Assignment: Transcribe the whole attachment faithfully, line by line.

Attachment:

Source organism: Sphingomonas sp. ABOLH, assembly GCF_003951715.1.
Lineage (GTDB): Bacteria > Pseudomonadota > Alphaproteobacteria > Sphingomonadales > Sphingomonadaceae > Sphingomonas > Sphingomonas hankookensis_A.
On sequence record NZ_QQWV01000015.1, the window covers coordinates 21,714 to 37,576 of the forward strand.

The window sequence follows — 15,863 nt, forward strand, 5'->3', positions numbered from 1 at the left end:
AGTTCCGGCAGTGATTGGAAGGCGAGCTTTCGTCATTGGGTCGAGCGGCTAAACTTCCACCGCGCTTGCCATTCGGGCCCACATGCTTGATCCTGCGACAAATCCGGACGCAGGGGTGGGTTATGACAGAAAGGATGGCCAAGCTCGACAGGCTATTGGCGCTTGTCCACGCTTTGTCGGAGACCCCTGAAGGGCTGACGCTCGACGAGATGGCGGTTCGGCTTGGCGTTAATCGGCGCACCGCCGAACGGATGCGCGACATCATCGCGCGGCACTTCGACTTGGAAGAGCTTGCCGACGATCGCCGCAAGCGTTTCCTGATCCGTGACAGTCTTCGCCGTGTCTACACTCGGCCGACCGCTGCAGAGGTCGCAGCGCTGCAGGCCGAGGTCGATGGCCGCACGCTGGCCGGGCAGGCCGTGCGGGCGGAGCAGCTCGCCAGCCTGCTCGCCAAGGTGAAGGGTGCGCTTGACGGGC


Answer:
Source organism: Sphingomonas sp. ABOLH, assembly GCF_003951715.1.
Lineage (GTDB): Bacteria > Pseudomonadota > Alphaproteobacteria > Sphingomonadales > Sphingomonadaceae > Sphingomonas > Sphingomonas hankookensis_A.
On sequence record NZ_QQWV01000015.1, the window covers coordinates 21,714 to 37,576 of the forward strand.

The window sequence follows — 15,863 nt, forward strand, 5'->3', positions numbered from 1 at the left end:
AGTTCCGGCAGTGATTGGAAGGCGAGCTTTCGTCATTGGGTCGAGCGGCTAAACTTCCACCGCGCTTGCCATTCGGGCCCACATGCTTGATCCTGCGACAAATCCGGACGCAGGGGTGGGTTATGACAGAAAGGATGGCCAAGCTCGACAGGCTATTGGCGCTTGTCCACGCTTTGTCGGAGACCCCTGAAGGGCTGACGCTCGACGAGATGGCGGTTCGGCTTGGCGTTAATCGGCGCACCGCCGAACGGATGCGCGACATCATCGCGCGGCACTTCGACTTGGAAGAGCTTGCCGACGATCGCCGCAAGCGTTTCCTGATCCGTGACAGTCTTCGCCGTGTCTACACTCGGCCGACCGCTGCAGAGGTCGCAGCGCTGCAGGCCGAGGTCGATGGCCGCACGCTGGCCGGGCAGGCCGTGCGGGCGGAGCAGCTCGCCAGCCTGCTCGCCAAGGTGAAGGGTGCGCTTGACGGGC